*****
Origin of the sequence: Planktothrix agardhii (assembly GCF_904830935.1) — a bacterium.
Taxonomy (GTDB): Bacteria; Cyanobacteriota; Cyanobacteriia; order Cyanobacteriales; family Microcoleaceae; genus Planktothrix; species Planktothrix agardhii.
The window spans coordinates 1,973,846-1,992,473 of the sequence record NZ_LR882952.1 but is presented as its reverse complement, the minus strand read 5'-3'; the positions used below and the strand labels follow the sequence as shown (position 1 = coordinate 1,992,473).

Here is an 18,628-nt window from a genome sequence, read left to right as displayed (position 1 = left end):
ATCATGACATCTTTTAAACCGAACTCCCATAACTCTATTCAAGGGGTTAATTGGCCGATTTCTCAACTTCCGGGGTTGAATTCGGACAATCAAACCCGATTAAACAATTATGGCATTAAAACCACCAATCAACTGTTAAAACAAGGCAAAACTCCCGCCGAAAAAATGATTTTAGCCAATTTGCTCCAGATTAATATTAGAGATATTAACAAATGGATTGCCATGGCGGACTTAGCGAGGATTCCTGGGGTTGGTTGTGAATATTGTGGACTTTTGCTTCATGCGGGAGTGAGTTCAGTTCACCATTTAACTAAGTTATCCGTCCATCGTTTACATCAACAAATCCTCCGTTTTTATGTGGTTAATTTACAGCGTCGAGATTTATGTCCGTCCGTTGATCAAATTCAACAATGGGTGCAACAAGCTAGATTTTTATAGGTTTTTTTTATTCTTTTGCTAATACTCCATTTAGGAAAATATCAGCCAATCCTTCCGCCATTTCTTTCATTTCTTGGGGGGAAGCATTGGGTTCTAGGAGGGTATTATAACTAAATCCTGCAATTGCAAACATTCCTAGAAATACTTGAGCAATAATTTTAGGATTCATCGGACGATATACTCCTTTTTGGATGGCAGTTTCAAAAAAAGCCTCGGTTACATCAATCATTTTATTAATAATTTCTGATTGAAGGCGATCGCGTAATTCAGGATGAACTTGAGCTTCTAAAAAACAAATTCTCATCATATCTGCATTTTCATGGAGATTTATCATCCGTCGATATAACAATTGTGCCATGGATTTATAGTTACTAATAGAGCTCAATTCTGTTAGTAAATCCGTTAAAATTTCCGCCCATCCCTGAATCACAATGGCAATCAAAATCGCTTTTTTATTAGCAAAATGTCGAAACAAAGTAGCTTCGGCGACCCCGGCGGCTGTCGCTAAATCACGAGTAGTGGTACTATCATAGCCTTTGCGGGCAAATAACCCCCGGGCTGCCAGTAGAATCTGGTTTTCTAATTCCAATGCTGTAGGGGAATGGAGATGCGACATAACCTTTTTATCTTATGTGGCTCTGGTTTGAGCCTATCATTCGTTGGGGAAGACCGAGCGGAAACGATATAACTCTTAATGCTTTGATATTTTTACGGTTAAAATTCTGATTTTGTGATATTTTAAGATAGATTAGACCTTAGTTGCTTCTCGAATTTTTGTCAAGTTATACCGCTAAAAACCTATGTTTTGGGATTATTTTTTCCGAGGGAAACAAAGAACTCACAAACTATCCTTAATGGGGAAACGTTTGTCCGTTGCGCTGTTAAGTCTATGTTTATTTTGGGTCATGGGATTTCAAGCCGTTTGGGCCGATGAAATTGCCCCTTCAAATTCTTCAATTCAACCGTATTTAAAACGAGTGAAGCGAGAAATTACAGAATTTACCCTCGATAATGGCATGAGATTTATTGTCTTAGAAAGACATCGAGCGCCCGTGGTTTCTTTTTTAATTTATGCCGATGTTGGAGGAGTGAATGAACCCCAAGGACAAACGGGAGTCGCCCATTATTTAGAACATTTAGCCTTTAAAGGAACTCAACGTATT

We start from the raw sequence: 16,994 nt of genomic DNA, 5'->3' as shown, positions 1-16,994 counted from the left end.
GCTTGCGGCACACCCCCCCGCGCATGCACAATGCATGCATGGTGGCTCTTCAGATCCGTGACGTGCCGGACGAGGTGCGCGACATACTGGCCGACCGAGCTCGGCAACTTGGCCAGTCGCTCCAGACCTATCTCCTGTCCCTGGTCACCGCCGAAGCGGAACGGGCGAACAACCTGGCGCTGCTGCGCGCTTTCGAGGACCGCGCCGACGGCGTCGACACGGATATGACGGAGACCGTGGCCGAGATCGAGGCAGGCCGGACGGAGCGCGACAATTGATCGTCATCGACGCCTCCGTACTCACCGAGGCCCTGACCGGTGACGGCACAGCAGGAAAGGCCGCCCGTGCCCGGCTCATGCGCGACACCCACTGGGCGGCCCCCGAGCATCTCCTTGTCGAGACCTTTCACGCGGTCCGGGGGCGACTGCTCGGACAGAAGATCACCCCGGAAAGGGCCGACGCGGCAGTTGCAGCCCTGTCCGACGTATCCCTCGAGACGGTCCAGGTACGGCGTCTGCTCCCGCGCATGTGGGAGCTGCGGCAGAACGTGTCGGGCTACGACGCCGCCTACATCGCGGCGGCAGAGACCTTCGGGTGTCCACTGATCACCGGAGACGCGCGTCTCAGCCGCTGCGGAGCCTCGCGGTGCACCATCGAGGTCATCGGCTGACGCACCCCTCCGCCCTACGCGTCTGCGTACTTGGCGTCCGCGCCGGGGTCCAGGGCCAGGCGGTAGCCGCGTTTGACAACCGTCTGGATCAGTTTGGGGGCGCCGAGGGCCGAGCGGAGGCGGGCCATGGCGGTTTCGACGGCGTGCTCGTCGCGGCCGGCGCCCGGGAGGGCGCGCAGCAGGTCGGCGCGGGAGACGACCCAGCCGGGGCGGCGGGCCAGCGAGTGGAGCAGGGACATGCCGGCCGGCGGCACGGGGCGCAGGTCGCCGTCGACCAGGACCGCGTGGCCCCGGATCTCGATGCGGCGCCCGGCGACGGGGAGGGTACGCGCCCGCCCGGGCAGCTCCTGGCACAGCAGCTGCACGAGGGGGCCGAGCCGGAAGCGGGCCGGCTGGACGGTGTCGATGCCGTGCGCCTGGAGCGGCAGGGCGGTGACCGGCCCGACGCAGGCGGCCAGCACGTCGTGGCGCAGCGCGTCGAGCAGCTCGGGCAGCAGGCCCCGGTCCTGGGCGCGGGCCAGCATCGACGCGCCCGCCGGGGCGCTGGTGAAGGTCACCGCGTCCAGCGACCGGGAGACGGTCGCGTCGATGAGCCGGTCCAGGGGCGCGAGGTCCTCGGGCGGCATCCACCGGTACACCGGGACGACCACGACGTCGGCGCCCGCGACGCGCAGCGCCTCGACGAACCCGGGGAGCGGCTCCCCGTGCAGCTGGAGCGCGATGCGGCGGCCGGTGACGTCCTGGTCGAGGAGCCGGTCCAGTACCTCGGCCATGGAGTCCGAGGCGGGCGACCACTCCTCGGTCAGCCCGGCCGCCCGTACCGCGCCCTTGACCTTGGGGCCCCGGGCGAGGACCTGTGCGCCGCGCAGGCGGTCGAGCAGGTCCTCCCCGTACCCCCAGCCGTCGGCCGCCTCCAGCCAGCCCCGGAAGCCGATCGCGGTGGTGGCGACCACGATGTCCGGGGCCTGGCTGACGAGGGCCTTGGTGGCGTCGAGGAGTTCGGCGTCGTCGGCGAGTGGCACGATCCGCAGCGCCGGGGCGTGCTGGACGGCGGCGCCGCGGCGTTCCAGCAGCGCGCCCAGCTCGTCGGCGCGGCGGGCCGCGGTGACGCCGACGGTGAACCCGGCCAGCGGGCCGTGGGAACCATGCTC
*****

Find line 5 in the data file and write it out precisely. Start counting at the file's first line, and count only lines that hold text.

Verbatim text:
ATCATGACATCTTTTAAACCGAACTCCCATAACTCTATTCAAGGGGTTAATTGGCCGATTTCTCAACTTCCGGGGTTGAATTCGGACAATCAAACCCGATTAAACAATTATGGCATTAAAACCACCAATCAACTGTTAAAACAAGGCAAAACTCCCGCCGAAAAAATGATTTTAGCCAATTTGCTCCAGATTAATATTAGAGATATTAACAAATGGATTGCCATGGCGGACTTAGCGAGGATTCCTGGGGTTGGTTGTGAATATTGTGGACTTTTGCTTCATGCGGGAGTGAGTTCAGTTCACCATTTAACTAAGTTATCCGTCCATCGTTTACATCAACAAATCCTCCGTTTTTATGTGGTTAATTTACAGCGTCGAGATTTATGTCCGTCCGTTGATCAAATTCAACAATGGGTGCAACAAGCTAGATTTTTATAGGTTTTTTTTATTCTTTTGCTAATACTCCATTTAGGAAAATATCAGCCAATCCTTCCGCCATTTCTTTCATTTCTTGGGGGGAAGCATTGGGTTCTAGGAGGGTATTATAACTAAATCCTGCAATTGCAAACATTCCTAGAAATACTTGAGCAATAATTTTAGGATTCATCGGACGATATACTCCTTTTTGGATGGCAGTTTCAAAAAAAGCCTCGGTTACATCAATCATTTTATTAATAATTTCTGATTGAAGGCGATCGCGTAATTCAGGATGAACTTGAGCTTCTAAAAAACAAATTCTCATCATATCTGCATTTTCATGGAGATTTATCATCCGTCGATATAACAATTGTGCCATGGATTTATAGTTACTAATAGAGCTCAATTCTGTTAGTAAATCCGTTAAAATTTCCGCCCATCCCTGAATCACAATGGCAATCAAAATCGCTTTTTTATTAGCAAAATGTCGAAACAAAGTAGCTTCGGCGACCCCGGCGGCTGTCGCTAAATCACGAGTAGTGGTACTATCATAGCCTTTGCGGGCAAATAACCCCCGGGCTGCCAGTAGAATCTGGTTTTCTAATTCCAATGCTGTAGGGGAATGGAGATGCGACATAACCTTTTTATCTTATGTGGCTCTGGTTTGAGCCTATCATTCGTTGGGGAAGACCGAGCGGAAACGATATAACTCTTAATGCTTTGATATTTTTACGGTTAAAATTCTGATTTTGTGATATTTTAAGATAGATTAGACCTTAGTTGCTTCTCGAATTTTTGTCAAGTTATACCGCTAAAAACCTATGTTTTGGGATTATTTTTTCCGAGGGAAACAAAGAACTCACAAACTATCCTTAATGGGGAAACGTTTGTCCGTTGCGCTGTTAAGTCTATGTTTATTTTGGGTCATGGGATTTCAAGCCGTTTGGGCCGATGAAATTGCCCCTTCAAATTCTTCAATTCAACCGTATTTAAAACGAGTGAAGCGAGAAATTACAGAATTTACCCTCGATAATGGCATGAGATTTATTGTCTTAGAAAGACATCGAGCGCCCGTGGTTTCTTTTTTAATTTATGCCGATGTTGGAGGAGTGAATGAACCCCAAGGACAAACGGGAGTCGCCCATTATTTAGAACATTTAGCCTTTAAAGGAACTCAACGTATT